#ifndef NDEBUG int sqlite3_mutex_held(sqlite3_mutex*); int sqlite3_mutex_notheld(sqlite3_mutex*); #endif
The sqlite3_mutex_held() and sqlite3_mutex_notheld() routines are intended for use inside assert() statements. The SQLite core never uses these routines except inside an assert() and applications are advised to follow the lead of the core. The SQLite core only provides implementations for these routines when it is compiled with the SQLITE_DEBUG flag. External mutex implementations are only required to provide these routines if SQLITE_DEBUG is defined and if NDEBUG is not defined.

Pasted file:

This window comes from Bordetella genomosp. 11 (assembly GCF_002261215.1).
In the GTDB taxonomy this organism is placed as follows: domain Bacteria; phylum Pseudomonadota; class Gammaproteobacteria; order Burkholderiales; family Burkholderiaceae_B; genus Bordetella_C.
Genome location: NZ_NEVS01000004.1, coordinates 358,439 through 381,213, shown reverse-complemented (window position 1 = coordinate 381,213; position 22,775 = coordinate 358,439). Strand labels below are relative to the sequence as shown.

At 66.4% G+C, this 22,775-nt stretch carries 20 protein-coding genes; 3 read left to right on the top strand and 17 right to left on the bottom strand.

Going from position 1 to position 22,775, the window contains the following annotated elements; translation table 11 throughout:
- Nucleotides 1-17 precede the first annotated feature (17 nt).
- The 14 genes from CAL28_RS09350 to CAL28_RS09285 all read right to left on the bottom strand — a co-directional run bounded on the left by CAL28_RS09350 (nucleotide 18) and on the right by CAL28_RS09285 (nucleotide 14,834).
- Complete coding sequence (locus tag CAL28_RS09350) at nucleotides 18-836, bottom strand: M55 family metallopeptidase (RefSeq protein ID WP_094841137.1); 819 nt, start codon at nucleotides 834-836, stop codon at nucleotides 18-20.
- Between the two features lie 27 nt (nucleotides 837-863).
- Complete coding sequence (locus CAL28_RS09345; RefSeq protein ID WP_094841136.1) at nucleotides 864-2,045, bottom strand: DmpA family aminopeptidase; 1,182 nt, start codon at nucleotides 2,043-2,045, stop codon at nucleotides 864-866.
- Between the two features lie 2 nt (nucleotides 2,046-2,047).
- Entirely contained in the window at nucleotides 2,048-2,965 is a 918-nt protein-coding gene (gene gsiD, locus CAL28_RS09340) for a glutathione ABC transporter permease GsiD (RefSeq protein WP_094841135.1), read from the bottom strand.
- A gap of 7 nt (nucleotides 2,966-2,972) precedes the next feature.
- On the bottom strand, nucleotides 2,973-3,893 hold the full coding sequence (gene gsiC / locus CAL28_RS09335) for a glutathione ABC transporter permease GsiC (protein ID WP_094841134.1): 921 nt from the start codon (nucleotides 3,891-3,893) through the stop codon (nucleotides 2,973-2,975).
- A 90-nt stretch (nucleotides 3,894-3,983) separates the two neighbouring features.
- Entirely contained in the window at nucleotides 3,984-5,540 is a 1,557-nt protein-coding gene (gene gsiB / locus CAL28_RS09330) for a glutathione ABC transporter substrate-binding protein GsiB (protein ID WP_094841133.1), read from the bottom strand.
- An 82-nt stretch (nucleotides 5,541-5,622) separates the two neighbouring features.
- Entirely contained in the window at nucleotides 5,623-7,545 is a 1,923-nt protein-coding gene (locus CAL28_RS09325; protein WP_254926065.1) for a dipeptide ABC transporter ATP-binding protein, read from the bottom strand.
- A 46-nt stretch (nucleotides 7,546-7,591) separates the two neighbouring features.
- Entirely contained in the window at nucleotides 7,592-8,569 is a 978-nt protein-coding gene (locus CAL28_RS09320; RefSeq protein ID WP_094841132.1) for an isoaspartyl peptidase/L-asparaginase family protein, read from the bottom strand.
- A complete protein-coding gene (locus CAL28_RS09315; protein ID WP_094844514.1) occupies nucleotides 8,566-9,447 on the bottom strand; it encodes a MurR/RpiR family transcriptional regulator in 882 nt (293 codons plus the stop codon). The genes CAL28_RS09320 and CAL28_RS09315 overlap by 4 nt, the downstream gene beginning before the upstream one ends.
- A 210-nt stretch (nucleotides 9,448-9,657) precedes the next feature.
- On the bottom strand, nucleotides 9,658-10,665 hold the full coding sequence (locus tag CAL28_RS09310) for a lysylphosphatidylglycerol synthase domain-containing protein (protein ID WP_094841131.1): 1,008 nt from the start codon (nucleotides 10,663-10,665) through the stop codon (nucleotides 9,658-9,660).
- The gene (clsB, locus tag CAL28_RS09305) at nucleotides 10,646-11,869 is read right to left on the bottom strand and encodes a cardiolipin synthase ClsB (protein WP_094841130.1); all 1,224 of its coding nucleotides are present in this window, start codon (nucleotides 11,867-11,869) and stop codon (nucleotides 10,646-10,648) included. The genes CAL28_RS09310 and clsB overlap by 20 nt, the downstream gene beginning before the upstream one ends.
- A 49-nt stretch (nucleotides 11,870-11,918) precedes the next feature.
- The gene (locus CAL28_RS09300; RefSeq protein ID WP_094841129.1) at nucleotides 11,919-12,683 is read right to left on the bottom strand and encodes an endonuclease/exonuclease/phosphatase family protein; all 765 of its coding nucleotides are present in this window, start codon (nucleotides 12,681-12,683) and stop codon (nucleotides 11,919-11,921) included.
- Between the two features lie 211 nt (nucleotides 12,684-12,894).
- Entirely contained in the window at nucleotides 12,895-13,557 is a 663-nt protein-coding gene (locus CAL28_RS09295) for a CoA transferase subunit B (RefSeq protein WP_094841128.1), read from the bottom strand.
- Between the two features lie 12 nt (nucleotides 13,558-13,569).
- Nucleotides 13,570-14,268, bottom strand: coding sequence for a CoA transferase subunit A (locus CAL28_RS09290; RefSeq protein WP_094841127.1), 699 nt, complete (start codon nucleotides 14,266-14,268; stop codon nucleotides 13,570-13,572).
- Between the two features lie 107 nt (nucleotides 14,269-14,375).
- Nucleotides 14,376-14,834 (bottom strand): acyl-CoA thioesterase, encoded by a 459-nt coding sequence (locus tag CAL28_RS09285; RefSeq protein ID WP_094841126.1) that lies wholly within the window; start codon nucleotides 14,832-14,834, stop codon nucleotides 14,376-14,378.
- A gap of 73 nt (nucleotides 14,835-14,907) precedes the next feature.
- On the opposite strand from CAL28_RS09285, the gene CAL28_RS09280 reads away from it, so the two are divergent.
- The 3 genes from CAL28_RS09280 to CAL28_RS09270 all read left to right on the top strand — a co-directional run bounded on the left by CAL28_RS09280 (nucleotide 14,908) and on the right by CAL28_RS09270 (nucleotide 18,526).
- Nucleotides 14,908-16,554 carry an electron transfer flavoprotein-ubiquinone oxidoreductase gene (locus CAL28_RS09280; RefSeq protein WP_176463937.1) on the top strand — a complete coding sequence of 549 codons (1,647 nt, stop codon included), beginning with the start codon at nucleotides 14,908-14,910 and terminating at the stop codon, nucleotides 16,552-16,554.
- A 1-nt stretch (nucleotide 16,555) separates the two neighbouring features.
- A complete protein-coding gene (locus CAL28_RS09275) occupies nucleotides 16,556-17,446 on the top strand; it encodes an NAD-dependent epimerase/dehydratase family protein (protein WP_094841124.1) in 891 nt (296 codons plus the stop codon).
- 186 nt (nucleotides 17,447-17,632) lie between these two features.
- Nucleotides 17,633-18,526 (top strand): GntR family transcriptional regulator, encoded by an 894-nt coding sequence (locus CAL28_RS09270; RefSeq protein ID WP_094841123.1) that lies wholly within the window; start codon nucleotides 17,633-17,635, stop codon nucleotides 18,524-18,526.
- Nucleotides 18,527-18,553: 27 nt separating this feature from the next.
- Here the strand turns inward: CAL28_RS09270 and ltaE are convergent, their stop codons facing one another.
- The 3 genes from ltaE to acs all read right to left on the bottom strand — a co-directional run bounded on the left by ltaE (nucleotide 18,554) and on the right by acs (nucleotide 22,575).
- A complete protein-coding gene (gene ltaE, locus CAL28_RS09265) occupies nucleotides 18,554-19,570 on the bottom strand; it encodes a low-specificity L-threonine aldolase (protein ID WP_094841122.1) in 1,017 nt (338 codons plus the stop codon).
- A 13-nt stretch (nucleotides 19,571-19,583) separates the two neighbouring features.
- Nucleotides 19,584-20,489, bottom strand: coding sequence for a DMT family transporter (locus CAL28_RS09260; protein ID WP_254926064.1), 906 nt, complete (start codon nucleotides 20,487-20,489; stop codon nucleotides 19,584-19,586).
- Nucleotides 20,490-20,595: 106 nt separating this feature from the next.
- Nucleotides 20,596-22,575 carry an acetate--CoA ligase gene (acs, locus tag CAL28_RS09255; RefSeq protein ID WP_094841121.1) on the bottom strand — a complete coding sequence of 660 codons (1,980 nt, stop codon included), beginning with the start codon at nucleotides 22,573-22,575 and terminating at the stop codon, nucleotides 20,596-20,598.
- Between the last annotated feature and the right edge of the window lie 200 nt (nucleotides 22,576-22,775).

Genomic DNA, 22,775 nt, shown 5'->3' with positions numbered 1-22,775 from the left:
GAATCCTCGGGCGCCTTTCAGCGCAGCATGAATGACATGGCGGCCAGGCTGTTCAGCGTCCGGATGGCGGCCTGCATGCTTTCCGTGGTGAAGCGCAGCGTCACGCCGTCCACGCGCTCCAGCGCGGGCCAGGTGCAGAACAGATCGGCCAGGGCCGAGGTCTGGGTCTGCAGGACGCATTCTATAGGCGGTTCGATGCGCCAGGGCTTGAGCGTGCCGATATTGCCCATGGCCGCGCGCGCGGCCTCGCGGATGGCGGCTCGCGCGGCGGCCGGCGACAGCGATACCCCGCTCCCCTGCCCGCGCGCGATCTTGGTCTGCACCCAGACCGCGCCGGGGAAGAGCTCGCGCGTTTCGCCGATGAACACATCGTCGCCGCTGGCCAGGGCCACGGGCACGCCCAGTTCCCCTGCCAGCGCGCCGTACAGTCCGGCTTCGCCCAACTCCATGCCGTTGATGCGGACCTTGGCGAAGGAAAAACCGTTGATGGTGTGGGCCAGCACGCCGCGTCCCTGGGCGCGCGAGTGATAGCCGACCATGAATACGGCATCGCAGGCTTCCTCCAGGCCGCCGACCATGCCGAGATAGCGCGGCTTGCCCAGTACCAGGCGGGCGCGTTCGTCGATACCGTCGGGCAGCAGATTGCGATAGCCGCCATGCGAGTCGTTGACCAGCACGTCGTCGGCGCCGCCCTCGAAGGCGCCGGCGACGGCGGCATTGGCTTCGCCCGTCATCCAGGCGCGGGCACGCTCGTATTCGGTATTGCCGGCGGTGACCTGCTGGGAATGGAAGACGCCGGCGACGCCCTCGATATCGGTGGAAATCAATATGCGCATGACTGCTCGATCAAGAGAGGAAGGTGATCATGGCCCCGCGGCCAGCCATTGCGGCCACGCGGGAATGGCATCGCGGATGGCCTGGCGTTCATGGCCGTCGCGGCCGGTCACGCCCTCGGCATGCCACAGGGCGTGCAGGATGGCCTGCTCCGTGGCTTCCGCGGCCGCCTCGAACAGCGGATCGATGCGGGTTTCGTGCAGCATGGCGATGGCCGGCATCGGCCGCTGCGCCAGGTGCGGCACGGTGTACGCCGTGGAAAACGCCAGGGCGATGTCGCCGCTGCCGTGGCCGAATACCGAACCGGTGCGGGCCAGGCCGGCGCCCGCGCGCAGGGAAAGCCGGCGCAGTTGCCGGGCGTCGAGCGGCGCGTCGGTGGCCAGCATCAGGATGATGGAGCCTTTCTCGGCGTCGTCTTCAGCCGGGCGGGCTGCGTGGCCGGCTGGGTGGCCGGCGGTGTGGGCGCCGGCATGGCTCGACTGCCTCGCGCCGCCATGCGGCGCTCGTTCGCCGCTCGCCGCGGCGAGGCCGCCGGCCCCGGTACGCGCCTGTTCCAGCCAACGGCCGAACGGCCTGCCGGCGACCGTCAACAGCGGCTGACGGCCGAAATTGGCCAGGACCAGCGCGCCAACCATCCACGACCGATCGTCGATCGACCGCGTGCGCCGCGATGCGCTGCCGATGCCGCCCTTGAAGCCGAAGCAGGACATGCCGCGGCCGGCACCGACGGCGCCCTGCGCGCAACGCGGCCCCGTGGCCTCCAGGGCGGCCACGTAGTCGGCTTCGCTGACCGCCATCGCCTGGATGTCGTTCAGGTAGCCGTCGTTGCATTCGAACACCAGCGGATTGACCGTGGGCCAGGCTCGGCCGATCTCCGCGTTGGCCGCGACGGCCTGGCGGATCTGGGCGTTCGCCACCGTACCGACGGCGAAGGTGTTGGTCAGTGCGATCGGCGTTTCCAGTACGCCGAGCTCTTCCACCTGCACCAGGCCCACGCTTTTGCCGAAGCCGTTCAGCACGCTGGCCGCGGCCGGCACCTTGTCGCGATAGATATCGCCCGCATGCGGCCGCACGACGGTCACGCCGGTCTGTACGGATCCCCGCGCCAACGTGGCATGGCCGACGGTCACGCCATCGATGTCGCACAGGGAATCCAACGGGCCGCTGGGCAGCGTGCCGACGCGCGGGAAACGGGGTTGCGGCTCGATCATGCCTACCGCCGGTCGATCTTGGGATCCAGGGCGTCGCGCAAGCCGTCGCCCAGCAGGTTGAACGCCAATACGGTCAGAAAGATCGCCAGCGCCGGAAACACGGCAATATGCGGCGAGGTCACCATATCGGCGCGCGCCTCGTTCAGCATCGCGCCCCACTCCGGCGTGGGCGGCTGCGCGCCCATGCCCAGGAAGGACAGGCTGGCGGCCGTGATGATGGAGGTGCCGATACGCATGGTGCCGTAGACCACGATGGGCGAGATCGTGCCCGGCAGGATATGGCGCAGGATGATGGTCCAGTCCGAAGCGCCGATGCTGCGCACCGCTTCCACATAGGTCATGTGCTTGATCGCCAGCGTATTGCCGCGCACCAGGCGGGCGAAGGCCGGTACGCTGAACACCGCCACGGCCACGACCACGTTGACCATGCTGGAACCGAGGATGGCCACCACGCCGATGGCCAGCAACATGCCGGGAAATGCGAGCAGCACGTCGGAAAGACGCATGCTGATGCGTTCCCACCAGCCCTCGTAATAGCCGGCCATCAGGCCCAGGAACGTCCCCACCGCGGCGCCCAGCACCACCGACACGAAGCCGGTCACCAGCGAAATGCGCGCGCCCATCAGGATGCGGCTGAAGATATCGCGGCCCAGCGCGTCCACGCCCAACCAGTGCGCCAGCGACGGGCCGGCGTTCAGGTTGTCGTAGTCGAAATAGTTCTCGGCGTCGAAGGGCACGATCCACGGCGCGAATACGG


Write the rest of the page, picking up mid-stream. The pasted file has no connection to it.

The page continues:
These routines should return true if the mutex in their argument is held or not held, respectively, by the calling thread.
The implementation is not required to provide versions of these routines that actually work. If the implementation does not provide working versions of these routines, it should at least provide stubs that always return true so that one does not get spurious assertion failures.
If the argument to sqlite3_mutex_held() is a NULL pointer then the routine should return 1. This seems counter-intuitive since clearly the mutex cannot be held if it does not exist. But the reason the mutex does not exist is because the build is not using mutexes. And we do not want the assert() containing the call to sqlite3_mutex_held() to fail, so a non-zero return is the appropriate thing to do. The sqlite3_mutex_notheld() interface should also return 1 when given a NULL pointer.
SQLite is in the Public Domain.